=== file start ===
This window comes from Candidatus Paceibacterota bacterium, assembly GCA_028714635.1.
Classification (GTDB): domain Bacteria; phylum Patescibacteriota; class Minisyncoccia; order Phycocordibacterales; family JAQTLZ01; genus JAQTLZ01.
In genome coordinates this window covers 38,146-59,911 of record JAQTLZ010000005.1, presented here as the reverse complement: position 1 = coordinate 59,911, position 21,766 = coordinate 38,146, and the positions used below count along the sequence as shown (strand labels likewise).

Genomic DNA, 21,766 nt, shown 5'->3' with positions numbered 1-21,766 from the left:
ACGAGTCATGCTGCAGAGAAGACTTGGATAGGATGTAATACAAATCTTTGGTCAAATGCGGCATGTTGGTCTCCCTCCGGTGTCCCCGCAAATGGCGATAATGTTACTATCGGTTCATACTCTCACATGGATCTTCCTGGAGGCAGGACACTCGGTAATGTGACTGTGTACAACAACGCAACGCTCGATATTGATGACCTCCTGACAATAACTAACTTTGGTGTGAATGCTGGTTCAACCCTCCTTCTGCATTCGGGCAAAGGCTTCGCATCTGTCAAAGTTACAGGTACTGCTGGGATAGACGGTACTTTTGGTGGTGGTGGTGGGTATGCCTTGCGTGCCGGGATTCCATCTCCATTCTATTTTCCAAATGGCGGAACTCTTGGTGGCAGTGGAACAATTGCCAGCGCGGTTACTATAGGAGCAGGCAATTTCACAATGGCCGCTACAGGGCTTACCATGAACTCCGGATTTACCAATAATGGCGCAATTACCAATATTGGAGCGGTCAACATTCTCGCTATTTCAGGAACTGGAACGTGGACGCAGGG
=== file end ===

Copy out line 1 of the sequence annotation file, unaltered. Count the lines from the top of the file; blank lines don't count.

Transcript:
This window comes from Candidatus Paceibacterota bacterium, assembly GCA_028714635.1.